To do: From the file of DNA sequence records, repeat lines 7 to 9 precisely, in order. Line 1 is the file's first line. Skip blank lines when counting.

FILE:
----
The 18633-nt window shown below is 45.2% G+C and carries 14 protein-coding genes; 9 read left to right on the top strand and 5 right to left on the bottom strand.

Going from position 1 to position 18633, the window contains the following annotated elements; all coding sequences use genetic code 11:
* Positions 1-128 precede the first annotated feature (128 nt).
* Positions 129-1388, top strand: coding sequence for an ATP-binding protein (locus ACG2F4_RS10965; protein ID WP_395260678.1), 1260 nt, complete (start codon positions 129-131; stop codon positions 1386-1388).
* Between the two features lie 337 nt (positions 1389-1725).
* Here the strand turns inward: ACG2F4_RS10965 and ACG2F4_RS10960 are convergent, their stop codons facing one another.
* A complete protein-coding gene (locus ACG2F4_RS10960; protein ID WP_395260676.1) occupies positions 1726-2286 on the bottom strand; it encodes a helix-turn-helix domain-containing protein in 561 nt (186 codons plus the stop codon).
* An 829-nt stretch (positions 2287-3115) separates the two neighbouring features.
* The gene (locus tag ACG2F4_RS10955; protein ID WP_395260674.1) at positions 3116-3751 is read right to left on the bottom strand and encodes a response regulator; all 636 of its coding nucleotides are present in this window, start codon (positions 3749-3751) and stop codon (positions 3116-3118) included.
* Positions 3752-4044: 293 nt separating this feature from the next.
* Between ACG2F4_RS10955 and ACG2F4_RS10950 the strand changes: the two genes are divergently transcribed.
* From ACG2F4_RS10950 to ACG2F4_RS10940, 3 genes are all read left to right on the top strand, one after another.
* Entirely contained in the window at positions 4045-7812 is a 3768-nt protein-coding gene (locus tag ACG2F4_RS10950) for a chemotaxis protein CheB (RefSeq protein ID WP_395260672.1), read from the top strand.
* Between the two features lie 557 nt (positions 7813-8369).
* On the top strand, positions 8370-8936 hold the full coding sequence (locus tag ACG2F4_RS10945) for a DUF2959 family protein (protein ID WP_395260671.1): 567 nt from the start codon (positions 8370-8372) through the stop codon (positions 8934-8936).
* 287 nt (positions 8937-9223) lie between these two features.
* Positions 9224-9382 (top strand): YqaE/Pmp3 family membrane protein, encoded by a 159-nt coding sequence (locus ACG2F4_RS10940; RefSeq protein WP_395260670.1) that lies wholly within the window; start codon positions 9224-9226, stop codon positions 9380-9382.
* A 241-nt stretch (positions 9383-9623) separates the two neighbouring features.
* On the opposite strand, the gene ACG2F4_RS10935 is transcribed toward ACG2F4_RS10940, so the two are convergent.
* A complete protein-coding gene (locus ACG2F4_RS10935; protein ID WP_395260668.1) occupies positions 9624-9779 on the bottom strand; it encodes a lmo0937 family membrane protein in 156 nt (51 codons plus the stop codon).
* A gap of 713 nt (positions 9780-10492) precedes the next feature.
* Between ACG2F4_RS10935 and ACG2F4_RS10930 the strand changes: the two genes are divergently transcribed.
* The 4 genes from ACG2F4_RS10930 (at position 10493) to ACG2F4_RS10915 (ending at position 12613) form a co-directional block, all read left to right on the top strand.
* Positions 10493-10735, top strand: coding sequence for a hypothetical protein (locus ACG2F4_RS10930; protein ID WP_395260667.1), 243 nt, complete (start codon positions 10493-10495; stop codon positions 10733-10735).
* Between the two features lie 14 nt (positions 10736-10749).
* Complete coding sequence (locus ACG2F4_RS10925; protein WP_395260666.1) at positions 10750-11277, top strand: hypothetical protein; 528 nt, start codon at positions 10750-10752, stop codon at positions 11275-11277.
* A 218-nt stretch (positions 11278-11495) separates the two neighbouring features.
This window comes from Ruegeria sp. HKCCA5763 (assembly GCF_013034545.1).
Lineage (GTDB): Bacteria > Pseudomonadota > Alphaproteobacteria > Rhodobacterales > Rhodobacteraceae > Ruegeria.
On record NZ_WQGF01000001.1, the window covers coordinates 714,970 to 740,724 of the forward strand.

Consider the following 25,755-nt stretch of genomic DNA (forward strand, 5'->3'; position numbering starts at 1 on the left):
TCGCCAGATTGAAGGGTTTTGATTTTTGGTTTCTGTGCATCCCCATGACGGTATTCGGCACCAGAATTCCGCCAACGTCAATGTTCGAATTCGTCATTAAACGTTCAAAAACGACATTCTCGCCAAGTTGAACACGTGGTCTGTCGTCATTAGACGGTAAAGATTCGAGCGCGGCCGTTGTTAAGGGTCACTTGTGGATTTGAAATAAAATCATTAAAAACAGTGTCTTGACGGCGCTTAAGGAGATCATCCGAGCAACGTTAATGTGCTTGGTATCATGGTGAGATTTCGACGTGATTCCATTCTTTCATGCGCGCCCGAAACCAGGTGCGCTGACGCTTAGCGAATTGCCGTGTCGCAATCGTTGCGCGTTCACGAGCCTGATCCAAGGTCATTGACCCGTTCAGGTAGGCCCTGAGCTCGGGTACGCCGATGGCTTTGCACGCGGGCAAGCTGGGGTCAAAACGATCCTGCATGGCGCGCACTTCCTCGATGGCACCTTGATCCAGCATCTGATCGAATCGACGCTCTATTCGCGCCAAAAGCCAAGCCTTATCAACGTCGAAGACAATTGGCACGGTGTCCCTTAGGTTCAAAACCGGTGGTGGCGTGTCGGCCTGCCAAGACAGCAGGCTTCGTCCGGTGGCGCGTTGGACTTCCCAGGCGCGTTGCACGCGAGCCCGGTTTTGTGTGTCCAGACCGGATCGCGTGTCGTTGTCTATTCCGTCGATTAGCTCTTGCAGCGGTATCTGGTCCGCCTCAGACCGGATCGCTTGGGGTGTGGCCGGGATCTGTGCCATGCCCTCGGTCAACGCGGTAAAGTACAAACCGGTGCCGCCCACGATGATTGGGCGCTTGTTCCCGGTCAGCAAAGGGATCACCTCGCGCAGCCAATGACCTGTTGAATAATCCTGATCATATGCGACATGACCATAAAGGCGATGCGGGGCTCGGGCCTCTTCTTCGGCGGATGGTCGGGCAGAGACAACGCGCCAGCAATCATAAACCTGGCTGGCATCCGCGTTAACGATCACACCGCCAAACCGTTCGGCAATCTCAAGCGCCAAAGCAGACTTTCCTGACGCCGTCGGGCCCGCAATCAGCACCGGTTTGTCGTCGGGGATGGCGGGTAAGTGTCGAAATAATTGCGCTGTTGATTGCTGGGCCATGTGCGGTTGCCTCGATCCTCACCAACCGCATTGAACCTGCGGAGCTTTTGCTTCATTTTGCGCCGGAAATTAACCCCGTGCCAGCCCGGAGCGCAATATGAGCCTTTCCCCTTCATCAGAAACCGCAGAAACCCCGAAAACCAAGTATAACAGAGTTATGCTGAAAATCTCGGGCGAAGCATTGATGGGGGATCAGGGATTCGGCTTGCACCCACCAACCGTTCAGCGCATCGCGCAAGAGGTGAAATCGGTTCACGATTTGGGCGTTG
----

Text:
* A complete protein-coding gene (locus ACG2F4_RS10960; protein ID WP_395260676.1) occupies positions 1726-2286 on the bottom strand; it encodes a helix-turn-helix domain-containing protein in 561 nt (186 codons plus the stop codon).
* An 829-nt stretch (positions 2287-3115) separates the two neighbouring features.
* The gene (locus tag ACG2F4_RS10955; protein ID WP_395260674.1) at positions 3116-3751 is read right to left on the bottom strand and encodes a response regulator; all 636 of its coding nucleotides are present in this window, start codon (positions 3749-3751) and stop codon (positions 3116-3118) included.